In elementary school math adding and subtracting simple fractions is typically introduced in fourth grade.

By fifth grade students begin learning how to add and subtract fractions with different denominators. This is done by using equivalent fractions and by finding the lowest common denominator.

For us non-teachers that means we’re gonna use substitutes to match the bottom numbers of the fraction. Because that makes it easier to add or subtract.

For example, to add 1/2 to 2/3 we need a common bottom number, also called the denominator. We could substitute 3/6 for 1/2 because they both mean the same thing. We could also substitute 4/6 for 2/3 because they are equivalent as well.

Sure, we could also solve that equation by using 18/36 plus 24/36. But 6 is the LOWEST common denominator. Using that makes the equation simpler to solve. Adding them together gives us 7/6, or 1-1/6.

When you look at the Christian church, you quickly realize we are the most divided faith group on earth. And there isn’t a close second.

Common denominators? Not hardly.

There are more flavors of church than any one person could ever taste.

Think I’m kidding? We have thousands—yes, THOUSANDS—of denominations and ministries and para-church organizations. Each with their own theology or methodology that is right and correct. 

And superior to all the others. Not that we’d actually say that out loud. But still.

Is it any wonder our lives are fractured in other areas as well?

Like our families and marriages. The organizations we work for. Our communities, states, and nation.

We are splintered across generational, racial, moral, and ethical lines. And we think nothing of it.

We need to end the belief that our primary duty towards other people is to critique them. It’s not.

Our primary duty—our One Job—towards other people is to love them.

Be under obligation to no one—the only obligation you have is to love one another.

Romans 13:8 GNT

How are we doing on that so far? How are those Facebook rants going for you today?

Love one another. That is the only responsibility, the only commitment we have to fulfill towards other people.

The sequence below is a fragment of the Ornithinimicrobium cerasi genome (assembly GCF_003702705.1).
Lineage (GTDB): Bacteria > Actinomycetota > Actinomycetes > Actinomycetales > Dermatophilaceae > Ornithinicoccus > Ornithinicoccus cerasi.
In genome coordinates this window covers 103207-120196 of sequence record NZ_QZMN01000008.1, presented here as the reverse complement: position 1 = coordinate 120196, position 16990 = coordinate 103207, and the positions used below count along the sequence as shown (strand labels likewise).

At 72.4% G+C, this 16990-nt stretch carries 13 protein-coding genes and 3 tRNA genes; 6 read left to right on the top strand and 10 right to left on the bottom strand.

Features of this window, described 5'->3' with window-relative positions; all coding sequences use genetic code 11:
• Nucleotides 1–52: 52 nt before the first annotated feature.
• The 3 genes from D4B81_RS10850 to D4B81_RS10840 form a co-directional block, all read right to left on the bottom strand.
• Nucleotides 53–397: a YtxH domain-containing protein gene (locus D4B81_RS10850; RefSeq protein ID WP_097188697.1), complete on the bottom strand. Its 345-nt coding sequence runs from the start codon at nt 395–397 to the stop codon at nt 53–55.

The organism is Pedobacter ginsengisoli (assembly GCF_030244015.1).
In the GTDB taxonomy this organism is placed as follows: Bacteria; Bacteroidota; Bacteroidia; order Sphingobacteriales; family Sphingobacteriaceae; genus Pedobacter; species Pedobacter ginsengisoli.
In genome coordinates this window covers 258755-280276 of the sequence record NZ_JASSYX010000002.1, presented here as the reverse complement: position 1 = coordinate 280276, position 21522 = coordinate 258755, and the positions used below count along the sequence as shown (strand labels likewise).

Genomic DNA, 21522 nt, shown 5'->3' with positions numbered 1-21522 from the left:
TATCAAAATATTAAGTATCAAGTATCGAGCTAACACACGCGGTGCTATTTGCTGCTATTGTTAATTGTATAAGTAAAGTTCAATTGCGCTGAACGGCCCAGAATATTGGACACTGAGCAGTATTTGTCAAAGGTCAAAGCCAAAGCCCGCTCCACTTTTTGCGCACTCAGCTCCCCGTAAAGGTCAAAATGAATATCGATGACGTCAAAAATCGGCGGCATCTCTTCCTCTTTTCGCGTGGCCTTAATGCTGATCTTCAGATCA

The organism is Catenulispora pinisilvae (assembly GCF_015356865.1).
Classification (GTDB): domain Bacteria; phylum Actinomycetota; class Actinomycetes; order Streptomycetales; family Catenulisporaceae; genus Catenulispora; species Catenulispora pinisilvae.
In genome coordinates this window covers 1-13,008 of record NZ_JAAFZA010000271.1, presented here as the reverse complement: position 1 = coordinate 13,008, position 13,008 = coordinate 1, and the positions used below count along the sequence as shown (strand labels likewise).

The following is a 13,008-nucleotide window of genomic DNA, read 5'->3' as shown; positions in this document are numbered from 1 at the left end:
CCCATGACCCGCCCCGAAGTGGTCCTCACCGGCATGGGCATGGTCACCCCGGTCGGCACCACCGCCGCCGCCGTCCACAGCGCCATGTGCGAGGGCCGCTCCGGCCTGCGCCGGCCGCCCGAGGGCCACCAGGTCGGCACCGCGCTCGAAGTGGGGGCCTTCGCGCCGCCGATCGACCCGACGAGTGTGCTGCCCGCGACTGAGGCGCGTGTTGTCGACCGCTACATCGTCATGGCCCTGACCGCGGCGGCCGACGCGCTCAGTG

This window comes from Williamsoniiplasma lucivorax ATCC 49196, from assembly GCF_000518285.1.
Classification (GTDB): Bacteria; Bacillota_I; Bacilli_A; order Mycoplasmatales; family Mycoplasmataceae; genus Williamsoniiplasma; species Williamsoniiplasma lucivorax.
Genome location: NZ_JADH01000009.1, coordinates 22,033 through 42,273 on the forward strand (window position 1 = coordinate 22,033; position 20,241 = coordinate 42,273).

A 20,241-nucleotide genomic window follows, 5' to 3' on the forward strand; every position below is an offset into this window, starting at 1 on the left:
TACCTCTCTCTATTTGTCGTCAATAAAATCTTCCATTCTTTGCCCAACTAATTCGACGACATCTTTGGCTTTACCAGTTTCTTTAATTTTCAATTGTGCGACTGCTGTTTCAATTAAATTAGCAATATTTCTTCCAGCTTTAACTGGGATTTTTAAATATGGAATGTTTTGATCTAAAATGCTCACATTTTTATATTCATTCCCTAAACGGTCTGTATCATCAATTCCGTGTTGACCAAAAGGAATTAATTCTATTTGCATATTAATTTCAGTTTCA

Commitment? Yes. This is EXACTLY what we signed up for. What we agreed to do when we became Jesus followers.

And now I give you a new commandment: love one another. As I have loved you, so you must love one another.

John 13:34 GNT

In many ways we treat our divisions like our national debt. It worsens every minute. But it doesn’t affect our daily lives, so we don’t have any urgency to change it.

Which means we’re the root of our own problem. We simply can’t stop thinking about ourselves.

And we’ve forgotten how OUR divisions affect EVERYTHING in the world around us.

If you were on the outside looking in, what would you find attractive about a typical church or the people who attend? Much of anything?

Could it be I’m more of the problem and not the cure?

When was the last time you carefully considered yourself as being casual and dismissive?

Okay, that sounds a lot like a preacher pointing a finger. Which is the problem in the first place. 


The better question for me is this: Who am I dismissive towards? Because that question will reveal my arrogance.

And once I go through that exercise, then I will better know how to pray, how to reach out, how to love.

THEN I’ll be able to comfort others in love. THEN I’ll be able to encourage others, and build spiritual relationships with them. THEN I’ll be able to concern myself with the interests of others.

Is there any encouragement from belonging to Christ? Any comfort from his love? Any fellowship together in the Spirit? Are your hearts tender and compassionate? Then make me truly happy by agreeing wholeheartedly with each other, loving one another, and working together with one mind and purpose. Don’t be selfish; don’t try to impress others. Be humble, thinking of others as better than yourselves. Don’t look out only for your own interests, but take an interest in others, too. You must have the same attitude that Christ Jesus had.

Philippians 2:1-5 GWT

Getting to the lowest common denominator with other people is what I need to be doing as an offering of worship. Not celebrating my differences. Not looking down on them. 

Connecting, not dismissing.

Father God, teach me to love other people like you love me. Give me your eyes to see other people as you see them. Give me your hands to reach out to other people as you reach out to them. And give me your heart to love other people like you love me. Make my life an instrument for unity rather than division. And be glorified by my life. In Jesus’ name I pray. Amen.

That’s worship.

–Pastor Steve